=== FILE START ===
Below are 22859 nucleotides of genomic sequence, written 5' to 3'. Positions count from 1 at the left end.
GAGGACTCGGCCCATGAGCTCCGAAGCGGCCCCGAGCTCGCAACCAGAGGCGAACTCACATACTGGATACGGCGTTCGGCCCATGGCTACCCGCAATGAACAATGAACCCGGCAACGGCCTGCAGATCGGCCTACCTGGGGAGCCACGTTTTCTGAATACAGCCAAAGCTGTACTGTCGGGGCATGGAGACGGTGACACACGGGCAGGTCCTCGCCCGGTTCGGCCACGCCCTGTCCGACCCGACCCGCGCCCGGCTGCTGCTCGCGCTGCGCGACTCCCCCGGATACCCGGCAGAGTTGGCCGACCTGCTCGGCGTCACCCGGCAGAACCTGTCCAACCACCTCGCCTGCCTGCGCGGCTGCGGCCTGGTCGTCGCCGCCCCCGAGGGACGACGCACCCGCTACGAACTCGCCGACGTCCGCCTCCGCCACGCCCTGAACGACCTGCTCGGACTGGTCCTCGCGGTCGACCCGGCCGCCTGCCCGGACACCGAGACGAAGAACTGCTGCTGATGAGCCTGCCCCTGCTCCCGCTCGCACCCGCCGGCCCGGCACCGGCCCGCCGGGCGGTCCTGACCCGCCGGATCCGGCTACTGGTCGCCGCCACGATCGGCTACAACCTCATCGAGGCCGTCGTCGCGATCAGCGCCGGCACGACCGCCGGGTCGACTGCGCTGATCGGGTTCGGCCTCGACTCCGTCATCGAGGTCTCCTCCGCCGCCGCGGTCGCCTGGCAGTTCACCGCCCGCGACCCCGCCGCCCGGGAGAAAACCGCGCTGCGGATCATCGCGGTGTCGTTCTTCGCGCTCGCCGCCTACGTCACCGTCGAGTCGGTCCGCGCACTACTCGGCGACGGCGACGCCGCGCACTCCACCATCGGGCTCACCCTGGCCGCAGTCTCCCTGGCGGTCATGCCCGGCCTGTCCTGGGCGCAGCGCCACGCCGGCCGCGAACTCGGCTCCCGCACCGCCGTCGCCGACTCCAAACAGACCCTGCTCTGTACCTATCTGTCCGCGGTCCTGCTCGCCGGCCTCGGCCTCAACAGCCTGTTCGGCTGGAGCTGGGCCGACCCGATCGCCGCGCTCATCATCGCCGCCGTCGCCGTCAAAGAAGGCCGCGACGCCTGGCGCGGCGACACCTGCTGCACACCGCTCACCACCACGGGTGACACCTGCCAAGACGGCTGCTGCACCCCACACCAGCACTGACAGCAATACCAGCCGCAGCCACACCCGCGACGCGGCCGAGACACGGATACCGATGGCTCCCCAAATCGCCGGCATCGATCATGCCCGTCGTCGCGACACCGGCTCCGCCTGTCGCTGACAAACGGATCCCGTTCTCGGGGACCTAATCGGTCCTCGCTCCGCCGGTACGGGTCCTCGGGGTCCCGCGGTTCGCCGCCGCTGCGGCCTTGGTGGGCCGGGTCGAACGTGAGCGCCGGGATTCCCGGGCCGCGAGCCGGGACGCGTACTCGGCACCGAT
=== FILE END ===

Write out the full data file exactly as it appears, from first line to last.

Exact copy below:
Below are 22859 nucleotides of genomic sequence, written 5' to 3'. Positions count from 1 at the left end.
GAGGACTCGGCCCATGAGCTCCGAAGCGGCCCCGAGCTCGCAACCAGAGGCGAACTCACATACTGGATACGGCGTTCGGCCCATGGCTACCCGCAATGAACAATGAACCCGGCAACGGCCTGCAGATCGGCCTACCTGGGGAGCCACGTTTTCTGAATACAGCCAAAGCTGTACTGTCGGGGCATGGAGACGGTGACACACGGGCAGGTCCTCGCCCGGTTCGGCCACGCCCTGTCCGACCCGACCCGCGCCCGGCTGCTGCTCGCGCTGCGCGACTCCCCCGGATACCCGGCAGAGTTGGCCGACCTGCTCGGCGTCACCCGGCAGAACCTGTCCAACCACCTCGCCTGCCTGCGCGGCTGCGGCCTGGTCGTCGCCGCCCCCGAGGGACGACGCACCCGCTACGAACTCGCCGACGTCCGCCTCCGCCACGCCCTGAACGACCTGCTCGGACTGGTCCTCGCGGTCGACCCGGCCGCCTGCCCGGACACCGAGACGAAGAACTGCTGCTGATGAGCCTGCCCCTGCTCCCGCTCGCACCCGCCGGCCCGGCACCGGCCCGCCGGGCGGTCCTGACCCGCCGGATCCGGCTACTGGTCGCCGCCACGATCGGCTACAACCTCATCGAGGCCGTCGTCGCGATCAGCGCCGGCACGACCGCCGGGTCGACTGCGCTGATCGGGTTCGGCCTCGACTCCGTCATCGAGGTCTCCTCCGCCGCCGCGGTCGCCTGGCAGTTCACCGCCCGCGACCCCGCCGCCCGGGAGAAAACCGCGCTGCGGATCATCGCGGTGTCGTTCTTCGCGCTCGCCGCCTACGTCACCGTCGAGTCGGTCCGCGCACTACTCGGCGACGGCGACGCCGCGCACTCCACCATCGGGCTCACCCTGGCCGCAGTCTCCCTGGCGGTCATGCCCGGCCTGTCCTGGGCGCAGCGCCACGCCGGCCGCGAACTCGGCTCCCGCACCGCCGTCGCCGACTCCAAACAGACCCTGCTCTGTACCTATCTGTCCGCGGTCCTGCTCGCCGGCCTCGGCCTCAACAGCCTGTTCGGCTGGAGCTGGGCCGACCCGATCGCCGCGCTCATCATCGCCGCCGTCGCCGTCAAAGAAGGCCGCGACGCCTGGCGCGGCGACACCTGCTGCACACCGCTCACCACCACGGGTGACACCTGCCAAGACGGCTGCTGCACCCCACACCAGCACTGACAGCAATACCAGCCGCAGCCACACCCGCGACGCGGCCGAGACACGGATACCGATGGCTCCCCAAATCGCCGGCATCGATCATGCCCGTCGTCGCGACACCGGCTCCGCCTGTCGCTGACAAACGGATCCCGTTCTCGGGGACCTAATCGGTCCTCGCTCCGCCGGTACGGGTCCTCGGGGTCCCGCGGTTCGCCGCCGCTGCGGCCTTGGTGGGCCGGGTCGAACGTGAGCGCCGGGATTCCCGGGCCGCGAGCCGGGACGCGTACTCGGCACCGAT